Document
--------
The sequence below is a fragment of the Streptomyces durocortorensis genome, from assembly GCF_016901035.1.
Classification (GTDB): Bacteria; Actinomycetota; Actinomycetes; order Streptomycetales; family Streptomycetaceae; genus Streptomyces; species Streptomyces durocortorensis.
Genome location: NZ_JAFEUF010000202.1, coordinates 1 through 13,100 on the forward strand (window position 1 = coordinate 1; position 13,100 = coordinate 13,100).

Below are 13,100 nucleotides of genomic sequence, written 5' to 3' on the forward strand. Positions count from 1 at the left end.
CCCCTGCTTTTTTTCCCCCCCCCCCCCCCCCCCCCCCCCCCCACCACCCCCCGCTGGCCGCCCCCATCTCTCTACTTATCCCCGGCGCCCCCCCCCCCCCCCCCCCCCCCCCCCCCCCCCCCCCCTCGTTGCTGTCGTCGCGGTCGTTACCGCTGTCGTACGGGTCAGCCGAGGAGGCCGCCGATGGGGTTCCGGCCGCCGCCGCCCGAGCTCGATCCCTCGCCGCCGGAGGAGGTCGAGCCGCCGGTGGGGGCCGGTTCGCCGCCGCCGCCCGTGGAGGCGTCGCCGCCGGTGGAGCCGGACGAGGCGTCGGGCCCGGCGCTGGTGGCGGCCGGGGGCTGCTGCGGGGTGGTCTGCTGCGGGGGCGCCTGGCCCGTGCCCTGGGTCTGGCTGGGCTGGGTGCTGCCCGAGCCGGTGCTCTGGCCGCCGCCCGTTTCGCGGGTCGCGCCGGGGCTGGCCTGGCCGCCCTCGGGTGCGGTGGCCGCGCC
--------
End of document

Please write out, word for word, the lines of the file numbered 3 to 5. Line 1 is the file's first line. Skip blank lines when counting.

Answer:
Genome location: NZ_JAFEUF010000202.1, coordinates 1 through 13,100 on the forward strand (window position 1 = coordinate 1; position 13,100 = coordinate 13,100).

Below are 13,100 nucleotides of genomic sequence, written 5' to 3' on the forward strand. Positions count from 1 at the left end.
CCCCTGCTTTTTTTCCCCCCCCCCCCCCCCCCCCCCCCCCCCACCACCCCCCGCTGGCCGCCCCCATCTCTCTACTTATCCCCGGCGCCCCCCCCCCCCCCCCCCCCCCCCCCCCCCCCCCCCCCTCGTTGCTGTCGTCGCGGTCGTTACCGCTGTCGTACGGGTCAGCCGAGGAGGCCGCCGATGGGGTTCCGGCCGCCGCCGCCCGAGCTCGATCCCTCGCCGCCGGAGGAGGTCGAGCCGCCGGTGGGGGCCGGTTCGCCGCCGCCGCCCGTGGAGGCGTCGCCGCCGGTGGAGCCGGACGAGGCGTCGGGCCCGGCGCTGGTGGCGGCCGGGGGCTGCTGCGGGGTGGTCTGCTGCGGGGGCGCCTGGCCCGTGCCCTGGGTCTGGCTGGGCTGGGTGCTGCCCGAGCCGGTGCTCTGGCCGCCGCCCGTTTCGCGGGTCGCGCCGGGGCTGGCCTGGCCGCCCTCGGGTGCGGTGGCCGCGCC